Munster Rugby count heavy financial cost of European failure

Munster’s failure to reach the Champions Cup knockout stages is set to come with a heavy financial cost, with Sunday’s final pool game likely to be the first moment of impact.

Munster’s 33-10 round five loss at Saracens on Saturday means Anthony Foley’s side cannot reach the quarter-finals of European’s top-flight competition for only the second time in 17 years.

That makes Sunday’s home clash with Sale Sharks, also eliminated, a dead rubber, with the province facing the once unthinkable possibility of empty seats at Thomond Park for what should have been a pivotal European fixture.

Munster made a big push for ticket sales on its website last week with 5,000 remaining for the 26,500-seater, though that includes season-ticket sales.

It is a further blow for the province, which announced a deficit of €800,000 for the year ending June 2013 in its most recent financial reports eight months ago.

Those reports revealed that the home Heineken Cup quarter-final with Toulouse in April 2013 made Munster a profit of more than €450,000, all from hospitality and sponsors’ performance-related bonuses as the gate and television income is divided between the IRFU as the home union and the visiting team.

Home and away defeats to Clermont Auvergne in December made a home quarter-final this time around something of a longshot for Munster but the loss of any knockout games will still be a bitter financial pill to swallow, particularly as the restructured European competition does not allow third-placed pool teams to drop into the Challenge Cup.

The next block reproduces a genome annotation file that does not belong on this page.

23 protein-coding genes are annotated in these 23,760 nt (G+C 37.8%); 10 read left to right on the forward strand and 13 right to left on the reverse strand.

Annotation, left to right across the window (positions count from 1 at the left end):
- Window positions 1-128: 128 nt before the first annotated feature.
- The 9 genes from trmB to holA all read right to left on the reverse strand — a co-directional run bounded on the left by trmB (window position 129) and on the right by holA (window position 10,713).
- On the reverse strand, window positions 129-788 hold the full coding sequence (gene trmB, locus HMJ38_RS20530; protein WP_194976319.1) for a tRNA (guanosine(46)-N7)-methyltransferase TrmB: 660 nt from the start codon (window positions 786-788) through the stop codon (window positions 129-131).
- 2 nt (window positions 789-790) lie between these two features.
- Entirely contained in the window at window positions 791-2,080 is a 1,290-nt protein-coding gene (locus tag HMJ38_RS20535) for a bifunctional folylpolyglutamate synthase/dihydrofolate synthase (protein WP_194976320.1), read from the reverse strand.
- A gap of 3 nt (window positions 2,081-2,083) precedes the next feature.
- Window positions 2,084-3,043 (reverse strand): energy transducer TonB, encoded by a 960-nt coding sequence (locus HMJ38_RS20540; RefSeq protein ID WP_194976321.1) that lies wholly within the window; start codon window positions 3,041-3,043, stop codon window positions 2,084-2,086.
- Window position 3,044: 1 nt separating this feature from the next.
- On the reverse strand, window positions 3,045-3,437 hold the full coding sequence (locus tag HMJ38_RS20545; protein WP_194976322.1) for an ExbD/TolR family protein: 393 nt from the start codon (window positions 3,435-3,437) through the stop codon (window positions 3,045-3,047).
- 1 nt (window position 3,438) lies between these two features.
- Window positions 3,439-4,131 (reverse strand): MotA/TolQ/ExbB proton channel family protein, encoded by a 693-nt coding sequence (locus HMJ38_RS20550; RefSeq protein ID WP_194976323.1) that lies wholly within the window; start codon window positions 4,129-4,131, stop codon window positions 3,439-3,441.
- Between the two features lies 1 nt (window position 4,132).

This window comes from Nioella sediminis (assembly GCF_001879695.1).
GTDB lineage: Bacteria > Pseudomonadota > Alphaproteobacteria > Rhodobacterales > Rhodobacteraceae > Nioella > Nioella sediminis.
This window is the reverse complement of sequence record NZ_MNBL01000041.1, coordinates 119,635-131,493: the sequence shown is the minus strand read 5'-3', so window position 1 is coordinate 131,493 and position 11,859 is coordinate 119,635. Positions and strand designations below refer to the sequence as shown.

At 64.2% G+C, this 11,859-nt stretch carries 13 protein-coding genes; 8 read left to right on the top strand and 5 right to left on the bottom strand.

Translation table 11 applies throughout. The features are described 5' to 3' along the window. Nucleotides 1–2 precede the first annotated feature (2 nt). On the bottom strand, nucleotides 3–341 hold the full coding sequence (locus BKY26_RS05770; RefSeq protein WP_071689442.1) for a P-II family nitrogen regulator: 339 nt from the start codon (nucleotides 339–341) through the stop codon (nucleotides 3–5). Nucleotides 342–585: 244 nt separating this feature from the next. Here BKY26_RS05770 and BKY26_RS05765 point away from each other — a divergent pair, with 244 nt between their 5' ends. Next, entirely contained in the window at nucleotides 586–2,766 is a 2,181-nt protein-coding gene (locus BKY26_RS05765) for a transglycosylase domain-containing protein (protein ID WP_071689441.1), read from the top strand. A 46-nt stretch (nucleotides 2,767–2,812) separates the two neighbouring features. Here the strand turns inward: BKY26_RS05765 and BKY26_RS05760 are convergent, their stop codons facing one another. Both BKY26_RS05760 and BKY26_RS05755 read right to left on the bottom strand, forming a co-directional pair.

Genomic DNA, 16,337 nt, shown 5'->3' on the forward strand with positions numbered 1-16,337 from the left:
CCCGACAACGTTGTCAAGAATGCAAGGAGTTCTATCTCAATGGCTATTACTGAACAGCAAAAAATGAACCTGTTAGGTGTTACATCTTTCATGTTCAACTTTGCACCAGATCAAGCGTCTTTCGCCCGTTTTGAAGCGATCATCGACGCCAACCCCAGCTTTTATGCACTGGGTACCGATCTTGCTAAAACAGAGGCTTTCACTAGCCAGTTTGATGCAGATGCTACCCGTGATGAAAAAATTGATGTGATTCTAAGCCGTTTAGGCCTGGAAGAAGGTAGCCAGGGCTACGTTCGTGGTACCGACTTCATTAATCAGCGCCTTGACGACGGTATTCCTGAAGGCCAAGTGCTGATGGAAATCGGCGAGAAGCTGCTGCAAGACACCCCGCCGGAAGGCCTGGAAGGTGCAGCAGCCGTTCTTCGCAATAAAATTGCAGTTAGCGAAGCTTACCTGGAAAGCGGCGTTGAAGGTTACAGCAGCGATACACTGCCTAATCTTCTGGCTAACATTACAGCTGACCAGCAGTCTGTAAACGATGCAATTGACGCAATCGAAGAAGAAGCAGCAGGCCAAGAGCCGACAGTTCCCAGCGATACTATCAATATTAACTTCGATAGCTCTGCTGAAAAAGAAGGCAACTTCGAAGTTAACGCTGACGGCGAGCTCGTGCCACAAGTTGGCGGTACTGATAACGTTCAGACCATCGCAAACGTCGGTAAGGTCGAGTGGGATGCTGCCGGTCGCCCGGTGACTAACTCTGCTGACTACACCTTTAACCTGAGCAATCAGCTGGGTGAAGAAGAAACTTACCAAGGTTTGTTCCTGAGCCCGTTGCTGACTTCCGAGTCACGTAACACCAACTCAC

When Munster last suffered an early exit, in 2010-11, there was at least the cushion of a run in the second tier competition which brought a sell-out semi-final at home to Harlequins, but that revenue stream was closed and a place in the next season’s top-tier competition for the Challenge Cup winners finished when the English and French clubs forced through the end of the Heineken Cup.


Lifestyle

A new RTÉ series takes viewers behind the scenes at Ireland’s finest eateries – including Restaurant Chestnut, a Michelin award-winner within six months of opening. Vickie Maye meets the chef behind it, Rob KrawczykGoing beyond the menu: RTÉ series goes behind the scenes at some of Ireland's finest restaurants

Whether you’re into a ‘no make-up make-up’ look or jet black lipstick, LFW had it all.These are the biggest beauty looks from a vampy London Fashion Week

It will take you out of your beauty comfort zone, but is remarkably easy to pull off.London Fashion Week: This top make-up artist wants you to ditch your cat-eye for a ‘blue fade’

Columnist and trained counsellor Fiona Caine advises a 20-something man who isn’t having any luck meeting women in bars and clubs.Ask a counsellor: ‘Neither me or my mates have had a date for years – what are we doing wrong?’

More From The Irish Examiner